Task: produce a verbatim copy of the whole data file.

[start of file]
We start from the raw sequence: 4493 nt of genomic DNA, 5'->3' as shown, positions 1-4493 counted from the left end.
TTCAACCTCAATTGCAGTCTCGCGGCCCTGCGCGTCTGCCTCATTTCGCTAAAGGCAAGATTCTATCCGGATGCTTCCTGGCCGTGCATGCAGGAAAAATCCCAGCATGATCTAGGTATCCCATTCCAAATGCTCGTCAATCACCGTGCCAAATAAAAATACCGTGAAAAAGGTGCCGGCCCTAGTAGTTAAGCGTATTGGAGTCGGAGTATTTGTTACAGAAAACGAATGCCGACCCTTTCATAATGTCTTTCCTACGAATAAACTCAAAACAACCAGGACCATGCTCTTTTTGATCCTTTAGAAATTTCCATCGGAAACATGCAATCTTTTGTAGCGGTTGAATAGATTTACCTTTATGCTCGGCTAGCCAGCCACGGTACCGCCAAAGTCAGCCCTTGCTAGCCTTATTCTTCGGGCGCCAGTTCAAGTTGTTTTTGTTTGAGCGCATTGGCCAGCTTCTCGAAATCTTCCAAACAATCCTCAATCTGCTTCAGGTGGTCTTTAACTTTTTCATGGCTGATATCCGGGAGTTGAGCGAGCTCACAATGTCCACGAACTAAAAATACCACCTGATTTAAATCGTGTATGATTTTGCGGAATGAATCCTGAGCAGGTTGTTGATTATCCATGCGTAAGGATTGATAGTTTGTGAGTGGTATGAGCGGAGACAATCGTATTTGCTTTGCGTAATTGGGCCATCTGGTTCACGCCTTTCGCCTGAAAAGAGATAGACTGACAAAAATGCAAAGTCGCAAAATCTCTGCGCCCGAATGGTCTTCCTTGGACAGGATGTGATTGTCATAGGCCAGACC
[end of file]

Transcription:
We start from the raw sequence: 4493 nt of genomic DNA, 5'->3' as shown, positions 1-4493 counted from the left end.
TTCAACCTCAATTGCAGTCTCGCGGCCCTGCGCGTCTGCCTCATTTCGCTAAAGGCAAGATTCTATCCGGATGCTTCCTGGCCGTGCATGCAGGAAAAATCCCAGCATGATCTAGGTATCCCATTCCAAATGCTCGTCAATCACCGTGCCAAATAAAAATACCGTGAAAAAGGTGCCGGCCCTAGTAGTTAAGCGTATTGGAGTCGGAGTATTTGTTACAGAAAACGAATGCCGACCCTTTCATAATGTCTTTCCTACGAATAAACTCAAAACAACCAGGACCATGCTCTTTTTGATCCTTTAGAAATTTCCATCGGAAACATGCAATCTTTTGTAGCGGTTGAATAGATTTACCTTTATGCTCGGCTAGCCAGCCACGGTACCGCCAAAGTCAGCCCTTGCTAGCCTTATTCTTCGGGCGCCAGTTCAAGTTGTTTTTGTTTGAGCGCATTGGCCAGCTTCTCGAAATCTTCCAAACAATCCTCAATCTGCTTCAGGTGGTCTTTAACTTTTTCATGGCTGATATCCGGGAGTTGAGCGAGCTCACAATGTCCACGAACTAAAAATACCACCTGATTTAAATCGTGTATGATTTTGCGGAATGAATCCTGAGCAGGTTGTTGATTATCCATGCGTAAGGATTGATAGTTTGTGAGTGGTATGAGCGGAGACAATCGTATTTGCTTTGCGTAATTGGGCCATCTGGTTCACGCCTTTCGCCTGAAAAGAGATAGACTGACAAAAATGCAAAGTCGCAAAATCTCTGCGCCCGAATGGTCTTCCTTGGACAGGATGTGATTGTCATAGGCCAGACC